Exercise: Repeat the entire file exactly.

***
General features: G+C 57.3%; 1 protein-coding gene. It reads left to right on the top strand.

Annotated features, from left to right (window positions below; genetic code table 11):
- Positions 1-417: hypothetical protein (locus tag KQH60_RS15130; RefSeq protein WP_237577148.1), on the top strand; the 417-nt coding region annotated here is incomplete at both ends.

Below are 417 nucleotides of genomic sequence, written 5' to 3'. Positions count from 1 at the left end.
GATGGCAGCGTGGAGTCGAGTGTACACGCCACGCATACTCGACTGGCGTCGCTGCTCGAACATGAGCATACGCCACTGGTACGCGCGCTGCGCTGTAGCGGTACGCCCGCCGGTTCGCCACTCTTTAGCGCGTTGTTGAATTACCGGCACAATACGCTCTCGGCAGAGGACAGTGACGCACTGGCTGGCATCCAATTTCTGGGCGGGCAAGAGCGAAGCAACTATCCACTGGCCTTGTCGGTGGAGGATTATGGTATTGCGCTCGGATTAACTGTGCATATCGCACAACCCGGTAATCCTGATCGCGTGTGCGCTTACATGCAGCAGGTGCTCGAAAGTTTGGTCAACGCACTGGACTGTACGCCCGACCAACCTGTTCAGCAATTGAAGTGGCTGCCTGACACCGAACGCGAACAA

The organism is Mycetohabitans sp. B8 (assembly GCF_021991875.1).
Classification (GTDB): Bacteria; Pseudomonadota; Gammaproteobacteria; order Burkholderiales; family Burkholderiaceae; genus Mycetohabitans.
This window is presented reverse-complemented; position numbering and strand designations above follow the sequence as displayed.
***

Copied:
General features: G+C 57.3%; 1 protein-coding gene. It reads left to right on the top strand.

Annotated features, from left to right (window positions below; genetic code table 11):
- Positions 1-417: hypothetical protein (locus tag KQH60_RS15130; RefSeq protein WP_237577148.1), on the top strand; the 417-nt coding region annotated here is incomplete at both ends.

Below are 417 nucleotides of genomic sequence, written 5' to 3'. Positions count from 1 at the left end.
GATGGCAGCGTGGAGTCGAGTGTACACGCCACGCATACTCGACTGGCGTCGCTGCTCGAACATGAGCATACGCCACTGGTACGCGCGCTGCGCTGTAGCGGTACGCCCGCCGGTTCGCCACTCTTTAGCGCGTTGTTGAATTACCGGCACAATACGCTCTCGGCAGAGGACAGTGACGCACTGGCTGGCATCCAATTTCTGGGCGGGCAAGAGCGAAGCAACTATCCACTGGCCTTGTCGGTGGAGGATTATGGTATTGCGCTCGGATTAACTGTGCATATCGCACAACCCGGTAATCCTGATCGCGTGTGCGCTTACATGCAGCAGGTGCTCGAAAGTTTGGTCAACGCACTGGACTGTACGCCCGACCAACCTGTTCAGCAATTGAAGTGGCTGCCTGACACCGAACGCGAACAA

The organism is Mycetohabitans sp. B8 (assembly GCF_021991875.1).
Classification (GTDB): Bacteria; Pseudomonadota; Gammaproteobacteria; order Burkholderiales; family Burkholderiaceae; genus Mycetohabitans.
This window is presented reverse-complemented; position numbering and strand designations above follow the sequence as displayed.